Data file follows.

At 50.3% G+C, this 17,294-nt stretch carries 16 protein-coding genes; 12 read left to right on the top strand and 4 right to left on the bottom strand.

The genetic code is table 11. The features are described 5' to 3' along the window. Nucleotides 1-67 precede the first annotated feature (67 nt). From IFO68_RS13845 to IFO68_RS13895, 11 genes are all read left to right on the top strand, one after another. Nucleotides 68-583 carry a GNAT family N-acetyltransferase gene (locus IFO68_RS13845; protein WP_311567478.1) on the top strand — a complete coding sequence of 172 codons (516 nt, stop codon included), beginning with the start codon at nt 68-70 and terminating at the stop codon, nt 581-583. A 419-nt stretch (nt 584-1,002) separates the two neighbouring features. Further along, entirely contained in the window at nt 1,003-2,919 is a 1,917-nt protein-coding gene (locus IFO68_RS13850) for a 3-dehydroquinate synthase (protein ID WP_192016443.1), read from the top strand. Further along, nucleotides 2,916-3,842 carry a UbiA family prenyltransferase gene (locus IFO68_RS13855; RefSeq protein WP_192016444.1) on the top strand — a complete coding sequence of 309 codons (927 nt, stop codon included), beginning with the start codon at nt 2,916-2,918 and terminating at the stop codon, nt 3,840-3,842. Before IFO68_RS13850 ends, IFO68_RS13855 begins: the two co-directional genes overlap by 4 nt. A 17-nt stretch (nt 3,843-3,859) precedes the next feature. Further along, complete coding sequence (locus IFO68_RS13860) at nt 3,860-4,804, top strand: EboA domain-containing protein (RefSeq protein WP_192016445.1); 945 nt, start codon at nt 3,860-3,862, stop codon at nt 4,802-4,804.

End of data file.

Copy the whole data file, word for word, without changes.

At 50.3% G+C, this 17,294-nt stretch carries 16 protein-coding genes; 12 read left to right on the top strand and 4 right to left on the bottom strand.

The genetic code is table 11. The features are described 5' to 3' along the window. Nucleotides 1-67 precede the first annotated feature (67 nt). From IFO68_RS13845 to IFO68_RS13895, 11 genes are all read left to right on the top strand, one after another. Nucleotides 68-583 carry a GNAT family N-acetyltransferase gene (locus IFO68_RS13845; protein WP_311567478.1) on the top strand — a complete coding sequence of 172 codons (516 nt, stop codon included), beginning with the start codon at nt 68-70 and terminating at the stop codon, nt 581-583. A 419-nt stretch (nt 584-1,002) separates the two neighbouring features. Further along, entirely contained in the window at nt 1,003-2,919 is a 1,917-nt protein-coding gene (locus IFO68_RS13850) for a 3-dehydroquinate synthase (protein ID WP_192016443.1), read from the top strand. Further along, nucleotides 2,916-3,842 carry a UbiA family prenyltransferase gene (locus IFO68_RS13855; RefSeq protein WP_192016444.1) on the top strand — a complete coding sequence of 309 codons (927 nt, stop codon included), beginning with the start codon at nt 2,916-2,918 and terminating at the stop codon, nt 3,840-3,842. Before IFO68_RS13850 ends, IFO68_RS13855 begins: the two co-directional genes overlap by 4 nt. A 17-nt stretch (nt 3,843-3,859) precedes the next feature. Further along, complete coding sequence (locus IFO68_RS13860) at nt 3,860-4,804, top strand: EboA domain-containing protein (RefSeq protein WP_192016445.1); 945 nt, start codon at nt 3,860-3,862, stop codon at nt 4,802-4,804.